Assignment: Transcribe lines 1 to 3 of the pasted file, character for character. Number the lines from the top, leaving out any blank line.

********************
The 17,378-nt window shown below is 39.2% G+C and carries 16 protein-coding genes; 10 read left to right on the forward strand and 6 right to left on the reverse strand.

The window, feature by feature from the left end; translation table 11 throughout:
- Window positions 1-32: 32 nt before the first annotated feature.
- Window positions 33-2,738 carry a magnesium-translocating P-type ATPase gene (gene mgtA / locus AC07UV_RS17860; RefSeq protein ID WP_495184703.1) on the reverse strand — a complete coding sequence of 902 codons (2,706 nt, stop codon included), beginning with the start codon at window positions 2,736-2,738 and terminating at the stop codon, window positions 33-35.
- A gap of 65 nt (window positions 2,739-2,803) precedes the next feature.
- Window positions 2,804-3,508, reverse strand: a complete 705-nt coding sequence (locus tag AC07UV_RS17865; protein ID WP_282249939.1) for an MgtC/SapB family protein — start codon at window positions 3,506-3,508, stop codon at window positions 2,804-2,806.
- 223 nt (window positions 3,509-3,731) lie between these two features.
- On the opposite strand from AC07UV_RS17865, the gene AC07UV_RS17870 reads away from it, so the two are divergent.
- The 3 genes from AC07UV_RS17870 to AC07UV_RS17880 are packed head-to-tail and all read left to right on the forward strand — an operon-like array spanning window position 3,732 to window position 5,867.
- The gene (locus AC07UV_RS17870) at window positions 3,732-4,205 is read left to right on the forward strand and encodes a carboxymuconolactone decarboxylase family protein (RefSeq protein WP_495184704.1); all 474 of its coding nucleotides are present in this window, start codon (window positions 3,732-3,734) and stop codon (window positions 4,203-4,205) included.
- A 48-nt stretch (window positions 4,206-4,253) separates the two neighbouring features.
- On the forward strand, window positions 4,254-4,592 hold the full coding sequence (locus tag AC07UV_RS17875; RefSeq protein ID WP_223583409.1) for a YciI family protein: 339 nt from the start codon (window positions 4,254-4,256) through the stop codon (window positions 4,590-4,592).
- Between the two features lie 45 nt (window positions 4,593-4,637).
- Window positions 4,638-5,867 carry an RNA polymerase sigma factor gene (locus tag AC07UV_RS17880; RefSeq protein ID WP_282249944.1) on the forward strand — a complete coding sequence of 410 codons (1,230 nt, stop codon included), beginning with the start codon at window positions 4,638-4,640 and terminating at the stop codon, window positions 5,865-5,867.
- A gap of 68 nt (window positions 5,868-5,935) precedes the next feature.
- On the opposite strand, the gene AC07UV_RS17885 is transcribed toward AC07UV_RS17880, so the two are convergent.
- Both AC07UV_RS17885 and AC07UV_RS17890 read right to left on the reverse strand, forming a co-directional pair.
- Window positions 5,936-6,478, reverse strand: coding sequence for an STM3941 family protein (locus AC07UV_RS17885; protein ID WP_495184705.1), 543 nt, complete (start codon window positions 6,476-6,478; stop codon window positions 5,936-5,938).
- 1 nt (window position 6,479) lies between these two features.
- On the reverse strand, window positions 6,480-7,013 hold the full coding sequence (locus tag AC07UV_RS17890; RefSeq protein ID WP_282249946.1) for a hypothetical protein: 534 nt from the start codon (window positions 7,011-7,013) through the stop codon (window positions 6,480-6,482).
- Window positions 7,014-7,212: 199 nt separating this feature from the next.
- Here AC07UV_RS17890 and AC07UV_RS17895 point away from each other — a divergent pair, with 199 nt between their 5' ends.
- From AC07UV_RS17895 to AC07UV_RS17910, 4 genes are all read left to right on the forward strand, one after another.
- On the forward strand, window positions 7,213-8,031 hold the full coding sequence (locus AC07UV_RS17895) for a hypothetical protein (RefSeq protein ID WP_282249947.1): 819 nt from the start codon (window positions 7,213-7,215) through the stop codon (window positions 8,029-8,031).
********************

The 17,378-nt window shown below is 39.2% G+C and carries 16 protein-coding genes; 10 read left to right on the forward strand and 6 right to left on the reverse strand.

The window, feature by feature from the left end; translation table 11 throughout:
- Window positions 1-32: 32 nt before the first annotated feature.